As I was doing the stair climber at the gym this morning, one hand hanging onto the rail for dear life and the other with Roxburgh’s latest book in hand, a lightbulb went on in the dusty recesses of my mind. I realized that churches are sometimes like gas stations. Now, don’t ask me how I made this correlation, but it seems to work. Imagine a gas station in the desert of Nevada that is old and run down. It barely sees any business because since the interstate was built decades ago, very little traffic passes by this establishment. The owner cannot figure out why he is not making any money and so he gets the bright idea to fix the place up. He figures that if the place is more appealing, then people will surely come. So, he gets new lighting, a fresh coat of paint, some arcade games inside, a nice clean bathroom, and some spiffy pumps where you can pay without going inside.
So, what happens? The same few people who used to come are still the ones who show up. They are the ones who like to stick with the back roads and don’t like the interstate. The only difference now is that since paying at the pump is possible, there is less community because few go inside for conversation anymore. The handful who hate the idea of sliding their credit card in this new-fangled device still go inside, however. Eventually the man has all but given up and decides to give away his gas. He finds cars that have broken down or run out of gas along the roads and highways and he stops to help people and bring them gas. Does he suddenly get a huge influx of business because people see his compassion? We would like to think so, but maybe not. He will, however, be able to say that he is doing the right thing and serving those around him.
Sound familiar? Lately we have been talking about the idea that our view of Christ – who he is/was, what his purpose is/was, etc. influences our view of mission (since we now know that the church IS the mission of God and not that the church has a mission) and subsequently our view of what the church is and should be. If this is all good and true, then where do we start with the questions? In other words, if we want to know how to be relevant in the community, questions about the church come LAST, instead of FIRST. The first question is not, then, “What can we do as a church to get people in the door?”, but instead needs to be “What is God doing in the community that we need to be involved in?”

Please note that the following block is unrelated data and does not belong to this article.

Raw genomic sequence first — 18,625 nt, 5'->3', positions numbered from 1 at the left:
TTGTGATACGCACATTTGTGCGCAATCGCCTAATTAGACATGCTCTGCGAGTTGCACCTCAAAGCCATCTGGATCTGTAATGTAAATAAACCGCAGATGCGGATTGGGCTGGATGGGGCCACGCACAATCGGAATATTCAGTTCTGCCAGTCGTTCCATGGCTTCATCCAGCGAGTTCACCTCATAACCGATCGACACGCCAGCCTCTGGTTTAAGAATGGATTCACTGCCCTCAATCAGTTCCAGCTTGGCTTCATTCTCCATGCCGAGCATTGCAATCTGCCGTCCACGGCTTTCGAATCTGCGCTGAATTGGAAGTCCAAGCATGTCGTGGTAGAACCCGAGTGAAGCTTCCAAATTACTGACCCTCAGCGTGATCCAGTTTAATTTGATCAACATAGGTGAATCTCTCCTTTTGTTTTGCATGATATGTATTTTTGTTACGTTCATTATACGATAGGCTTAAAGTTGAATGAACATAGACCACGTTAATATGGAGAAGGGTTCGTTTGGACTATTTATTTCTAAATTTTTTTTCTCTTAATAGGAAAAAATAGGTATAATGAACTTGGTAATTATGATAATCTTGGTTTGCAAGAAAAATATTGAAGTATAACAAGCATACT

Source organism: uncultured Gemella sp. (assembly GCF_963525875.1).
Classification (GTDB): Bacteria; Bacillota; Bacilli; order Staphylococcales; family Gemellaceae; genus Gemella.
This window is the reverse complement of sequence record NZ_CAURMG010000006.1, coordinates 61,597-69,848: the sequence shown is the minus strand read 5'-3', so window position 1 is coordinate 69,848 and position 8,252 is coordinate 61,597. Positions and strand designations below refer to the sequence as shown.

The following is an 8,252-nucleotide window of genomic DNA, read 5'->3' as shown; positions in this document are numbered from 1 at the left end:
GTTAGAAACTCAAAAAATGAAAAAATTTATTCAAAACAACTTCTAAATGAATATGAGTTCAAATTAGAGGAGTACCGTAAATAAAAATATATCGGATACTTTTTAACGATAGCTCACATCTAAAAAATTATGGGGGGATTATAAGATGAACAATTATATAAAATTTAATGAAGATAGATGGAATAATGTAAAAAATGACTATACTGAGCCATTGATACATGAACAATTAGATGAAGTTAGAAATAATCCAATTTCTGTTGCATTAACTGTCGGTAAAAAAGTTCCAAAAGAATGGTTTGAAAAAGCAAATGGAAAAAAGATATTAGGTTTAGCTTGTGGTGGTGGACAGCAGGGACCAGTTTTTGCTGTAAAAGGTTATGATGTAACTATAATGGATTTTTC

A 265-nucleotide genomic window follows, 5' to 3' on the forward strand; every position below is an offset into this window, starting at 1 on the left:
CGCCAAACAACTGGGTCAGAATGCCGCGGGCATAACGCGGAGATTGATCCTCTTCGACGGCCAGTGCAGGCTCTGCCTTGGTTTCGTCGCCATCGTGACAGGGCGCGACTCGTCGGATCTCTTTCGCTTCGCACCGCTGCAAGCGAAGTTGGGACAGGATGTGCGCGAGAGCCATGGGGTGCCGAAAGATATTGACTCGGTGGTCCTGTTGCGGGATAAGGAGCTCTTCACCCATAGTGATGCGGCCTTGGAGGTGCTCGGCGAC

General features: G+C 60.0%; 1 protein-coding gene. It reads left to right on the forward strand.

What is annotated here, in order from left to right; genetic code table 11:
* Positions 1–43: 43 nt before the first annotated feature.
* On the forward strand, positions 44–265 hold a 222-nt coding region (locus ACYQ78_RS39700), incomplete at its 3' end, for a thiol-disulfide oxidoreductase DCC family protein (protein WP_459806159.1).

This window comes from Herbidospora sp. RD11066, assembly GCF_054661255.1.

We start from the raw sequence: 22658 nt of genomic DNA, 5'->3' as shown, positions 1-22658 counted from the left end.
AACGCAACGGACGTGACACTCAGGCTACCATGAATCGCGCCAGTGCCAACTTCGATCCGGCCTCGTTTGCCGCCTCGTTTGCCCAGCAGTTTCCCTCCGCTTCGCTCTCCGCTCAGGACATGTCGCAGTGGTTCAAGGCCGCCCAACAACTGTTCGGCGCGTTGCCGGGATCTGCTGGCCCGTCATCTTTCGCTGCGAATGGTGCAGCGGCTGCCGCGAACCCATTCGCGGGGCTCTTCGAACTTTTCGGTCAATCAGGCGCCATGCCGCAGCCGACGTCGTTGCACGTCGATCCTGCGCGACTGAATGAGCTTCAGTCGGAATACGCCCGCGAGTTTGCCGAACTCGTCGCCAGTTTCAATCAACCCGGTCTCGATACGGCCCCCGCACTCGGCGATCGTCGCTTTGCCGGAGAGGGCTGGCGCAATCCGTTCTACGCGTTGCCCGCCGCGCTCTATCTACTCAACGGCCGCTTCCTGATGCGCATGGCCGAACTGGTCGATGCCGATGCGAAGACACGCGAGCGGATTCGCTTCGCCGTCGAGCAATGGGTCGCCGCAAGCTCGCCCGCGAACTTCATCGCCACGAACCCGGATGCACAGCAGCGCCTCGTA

This brings us to the concept of exegeting the community. When we read the Bible, we have to interpret the words we read and then apply the meaning to our current context. For example, washing each others’ feet is not so much the message today as showing humility and hospitality toward one another. If we are to know what kind of church we need to be for the community, we have to go out into that community, get our feet wet and hands dirty, and find out what our role is. In many ways we do this at the food pantry and other places.
What are some other ways we can do this? Feel free to use this blog as an open forum for the missional discussion at IUCC.